When I read the opening line of this novella, I was hesitant to continue reading because I was so sure it would be like Lolita. Thankfully it wasn’t. 

An elderly man wants to celebrate his 90th birthday by having sex with a young virgin. That was the opening line, in a nutshell. (You see why I paused?) Anyway, this man calls the local madame and gives her his request. Through her, he meets 14 year old Delgadina. (Not her real name). And so on his 90th birthday he wakes with Delgadina by his side. Except he doesn’t have sex with her. They continue to meet for about a year, with Delgadina remaining a virgin because pretty much all that happens is the old man watches her sleep. His infatuation with her grows though. But an incident happens that forces him to go months without seeing her. And although he is in peak health, the old man begins to die of love for her. 

Throughout the story, the old man recounts tales of his past sexual exploits. We also get a glimpse into his everyday life. He writes a column for a local newspaper. And when his feelings for Delgadina begin to grow, he starts to publish love poems(?) that everyone takes to be nostalgic musings. 

I read this novella in the original Spanish text. The language was beautiful. Gabriel García Marquez’s genius shines through. But. But my Spanish reading skills aren’t that great. 

I decided to challenge myself by reading this in Spanish. I don’t really use my native tongue that often. I’ve read only one book in español, Retrato en Sepia (Portrait in Sepia) by Isabel Allende, and it took me months to read. I had the same problem then as I had this time around: focus. It took me a while to get my mind to concentrate and make sense of what I was reading. It’s not easy to transition from one language you use 24/7 to one you unfortunately don’t use often. 
This is a 112 page story. What should have been a quick read, took me a few days to get through. So I would say I understood about 85% of what I read. That is how terrible my Spanish is. I really need to work on that. I might have to reread this in English sometime in the future because I feel there are some ideas I didn’t quite grasp. Which bothers me.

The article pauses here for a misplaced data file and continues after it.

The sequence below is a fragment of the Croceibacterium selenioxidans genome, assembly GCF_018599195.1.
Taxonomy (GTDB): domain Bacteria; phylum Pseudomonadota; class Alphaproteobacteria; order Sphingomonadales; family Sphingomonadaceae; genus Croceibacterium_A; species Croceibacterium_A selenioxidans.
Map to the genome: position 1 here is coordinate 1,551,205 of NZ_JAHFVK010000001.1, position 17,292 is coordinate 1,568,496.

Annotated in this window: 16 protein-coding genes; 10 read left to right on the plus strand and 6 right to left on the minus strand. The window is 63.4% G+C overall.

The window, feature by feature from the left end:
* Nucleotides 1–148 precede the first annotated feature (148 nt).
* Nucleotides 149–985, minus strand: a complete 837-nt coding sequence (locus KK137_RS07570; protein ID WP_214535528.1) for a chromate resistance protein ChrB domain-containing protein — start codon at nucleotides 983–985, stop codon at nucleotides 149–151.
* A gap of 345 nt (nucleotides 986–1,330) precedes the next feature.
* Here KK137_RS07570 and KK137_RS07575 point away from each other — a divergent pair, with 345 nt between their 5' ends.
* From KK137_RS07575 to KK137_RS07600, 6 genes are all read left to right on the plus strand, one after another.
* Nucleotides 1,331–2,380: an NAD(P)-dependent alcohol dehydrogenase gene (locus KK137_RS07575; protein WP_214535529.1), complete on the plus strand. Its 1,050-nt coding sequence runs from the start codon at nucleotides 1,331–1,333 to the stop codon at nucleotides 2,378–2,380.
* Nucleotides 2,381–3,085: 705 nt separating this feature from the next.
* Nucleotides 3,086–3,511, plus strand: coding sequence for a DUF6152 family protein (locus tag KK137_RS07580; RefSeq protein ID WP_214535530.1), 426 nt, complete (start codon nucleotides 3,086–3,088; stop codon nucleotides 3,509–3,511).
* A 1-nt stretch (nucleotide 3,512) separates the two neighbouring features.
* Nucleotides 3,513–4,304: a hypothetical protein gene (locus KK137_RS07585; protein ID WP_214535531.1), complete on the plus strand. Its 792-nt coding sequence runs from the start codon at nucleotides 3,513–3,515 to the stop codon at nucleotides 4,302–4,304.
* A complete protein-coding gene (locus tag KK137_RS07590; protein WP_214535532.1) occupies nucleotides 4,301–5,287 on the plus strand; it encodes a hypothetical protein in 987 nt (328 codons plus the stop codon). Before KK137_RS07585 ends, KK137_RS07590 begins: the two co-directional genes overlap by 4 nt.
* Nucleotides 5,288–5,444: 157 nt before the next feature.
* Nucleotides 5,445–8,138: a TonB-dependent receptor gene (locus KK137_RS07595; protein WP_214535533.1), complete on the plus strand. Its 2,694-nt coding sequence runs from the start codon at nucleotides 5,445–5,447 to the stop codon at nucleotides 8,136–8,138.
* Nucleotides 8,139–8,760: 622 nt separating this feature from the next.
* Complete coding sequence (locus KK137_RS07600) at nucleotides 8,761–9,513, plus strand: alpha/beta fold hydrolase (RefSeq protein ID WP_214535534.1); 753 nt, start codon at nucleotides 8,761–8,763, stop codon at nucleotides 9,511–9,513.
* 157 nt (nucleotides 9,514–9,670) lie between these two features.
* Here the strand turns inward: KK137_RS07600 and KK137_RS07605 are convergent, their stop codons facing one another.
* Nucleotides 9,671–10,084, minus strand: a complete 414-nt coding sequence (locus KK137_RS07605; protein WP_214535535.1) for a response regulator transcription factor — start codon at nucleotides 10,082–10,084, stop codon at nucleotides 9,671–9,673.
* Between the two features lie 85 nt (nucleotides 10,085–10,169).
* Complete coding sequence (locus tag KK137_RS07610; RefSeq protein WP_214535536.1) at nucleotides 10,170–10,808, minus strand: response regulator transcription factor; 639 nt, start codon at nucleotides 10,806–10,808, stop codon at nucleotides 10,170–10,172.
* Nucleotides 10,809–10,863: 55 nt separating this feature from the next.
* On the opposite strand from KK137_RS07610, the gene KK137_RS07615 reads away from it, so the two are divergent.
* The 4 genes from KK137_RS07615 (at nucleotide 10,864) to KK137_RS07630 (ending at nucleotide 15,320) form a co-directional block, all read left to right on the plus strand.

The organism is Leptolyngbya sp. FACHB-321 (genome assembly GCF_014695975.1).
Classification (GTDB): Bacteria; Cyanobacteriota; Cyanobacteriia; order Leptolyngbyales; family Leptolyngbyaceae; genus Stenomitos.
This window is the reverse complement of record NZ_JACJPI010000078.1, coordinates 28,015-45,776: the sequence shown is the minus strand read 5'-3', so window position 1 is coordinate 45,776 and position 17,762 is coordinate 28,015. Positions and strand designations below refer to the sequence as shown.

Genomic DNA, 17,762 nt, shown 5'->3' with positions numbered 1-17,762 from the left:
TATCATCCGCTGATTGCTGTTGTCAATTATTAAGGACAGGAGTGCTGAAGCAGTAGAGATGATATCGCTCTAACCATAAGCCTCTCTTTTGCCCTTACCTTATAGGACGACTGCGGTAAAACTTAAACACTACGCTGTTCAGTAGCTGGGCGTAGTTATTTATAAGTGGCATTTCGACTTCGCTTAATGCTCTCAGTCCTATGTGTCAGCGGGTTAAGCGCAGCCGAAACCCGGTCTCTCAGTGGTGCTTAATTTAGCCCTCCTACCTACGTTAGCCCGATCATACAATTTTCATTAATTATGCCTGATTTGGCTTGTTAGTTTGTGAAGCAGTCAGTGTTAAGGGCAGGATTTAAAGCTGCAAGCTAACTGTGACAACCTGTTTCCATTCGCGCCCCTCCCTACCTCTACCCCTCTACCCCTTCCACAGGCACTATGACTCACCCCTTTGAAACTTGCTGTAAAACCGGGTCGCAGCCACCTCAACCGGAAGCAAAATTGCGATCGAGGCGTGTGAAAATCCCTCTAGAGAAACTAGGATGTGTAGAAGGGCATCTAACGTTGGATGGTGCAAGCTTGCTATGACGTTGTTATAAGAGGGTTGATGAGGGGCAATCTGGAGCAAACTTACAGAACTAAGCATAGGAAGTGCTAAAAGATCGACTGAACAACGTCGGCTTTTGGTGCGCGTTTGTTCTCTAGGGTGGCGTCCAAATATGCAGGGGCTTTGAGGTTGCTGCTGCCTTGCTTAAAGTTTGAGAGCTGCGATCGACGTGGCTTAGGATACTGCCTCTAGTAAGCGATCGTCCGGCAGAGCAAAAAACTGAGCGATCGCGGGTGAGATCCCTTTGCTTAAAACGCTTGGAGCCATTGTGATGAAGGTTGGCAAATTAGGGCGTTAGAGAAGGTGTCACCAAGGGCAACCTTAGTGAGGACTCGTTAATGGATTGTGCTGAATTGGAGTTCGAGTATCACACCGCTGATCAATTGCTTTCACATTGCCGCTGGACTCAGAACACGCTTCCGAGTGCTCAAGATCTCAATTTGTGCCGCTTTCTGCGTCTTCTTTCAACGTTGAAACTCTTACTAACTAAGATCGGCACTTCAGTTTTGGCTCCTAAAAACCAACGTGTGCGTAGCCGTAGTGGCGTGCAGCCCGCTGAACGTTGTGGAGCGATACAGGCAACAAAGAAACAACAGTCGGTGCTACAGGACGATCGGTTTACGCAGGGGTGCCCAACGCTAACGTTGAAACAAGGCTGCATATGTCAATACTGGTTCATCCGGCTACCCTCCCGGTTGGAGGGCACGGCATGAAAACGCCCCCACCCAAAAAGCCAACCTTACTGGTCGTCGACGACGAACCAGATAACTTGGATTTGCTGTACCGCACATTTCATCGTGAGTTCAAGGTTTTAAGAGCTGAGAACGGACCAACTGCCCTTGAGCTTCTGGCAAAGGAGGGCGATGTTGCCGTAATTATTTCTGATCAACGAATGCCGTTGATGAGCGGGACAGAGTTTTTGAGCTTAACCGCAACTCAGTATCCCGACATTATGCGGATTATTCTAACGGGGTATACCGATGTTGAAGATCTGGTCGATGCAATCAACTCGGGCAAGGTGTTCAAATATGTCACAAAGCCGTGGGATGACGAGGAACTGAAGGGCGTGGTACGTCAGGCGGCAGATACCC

Overall, I did enjoy the novella. It wasn’t what I was expecting. Which is a wonderful surprise. Not surprising? I need to spend more time reading books in my native language. Sigh.


11 thoughts on “Memoria de Mis Putas Tristes (Memories of My Melancholy Whores) by Gabriel García Márquez

  1. I like that you challenged yourself with a spanish book. I feel your pain though. I have a hard time reading in the other languages I speak too. It´s really difficult and exhausting. Takes me weeks and then I just give up. Lol. But good on you for pulling through. I´m so glad you enjoyed the book. 🙂 The story sounds nothing like Lolita. ❤

    Liked by 1 person

    1. Haha I need to go listen to more spanish music! I’m so embarrassed that this little novella took me forever to read smh. It’s hard to jump from one language to another! Everything ends up getting jumbled in my head.

      Liked by 1 person

  2. Thats awesome that you challenged yourself reading in Spanish! I hope you stick with it 🙂 I’m sure it will become easier the more you do it!

    I haven’t read Lolita, but it sounds very similar? But I’m glad it wasn’t and that you enjoyed it!

    Liked by 1 person

    1. They’re similar up to a point. Old men with underage girls. But the guy in Lolita grooms her and it’s just disturbing. This guy on the other hand wants to sleep with a virgin but then changes his mind. But still keeps up a weird relationship with the girl. Weird because all they do is literally sleep. They barely even communicate. It’s all very strange.

      I think you’re right. The more Spanish books I read the easier it’ll get. I need to find more novellas haha.

      Liked by 2 people

  3. Props to you for challenging yourself and that will realistically help sharpen your ability to read Spanish. The novella itself has, I agree, a very Lolita feel to it and I never even realised that Marquez wrote something like this. Was there a justification for wanting to deflower a 14 year old? Marquez does write intense and philosophical books. Despite my initial horror, I still want to read it. Great review!

    Liked by 1 person

    1. Well the guy calls up the Madame that runs the local brothel and tells her he wants a virgin. He didn’t specify age. The Madame said it would be a difficult task but would try to find him a girl. And she finds a 14 year old. Thanks, it’s worth a read!

      Liked by 1 person

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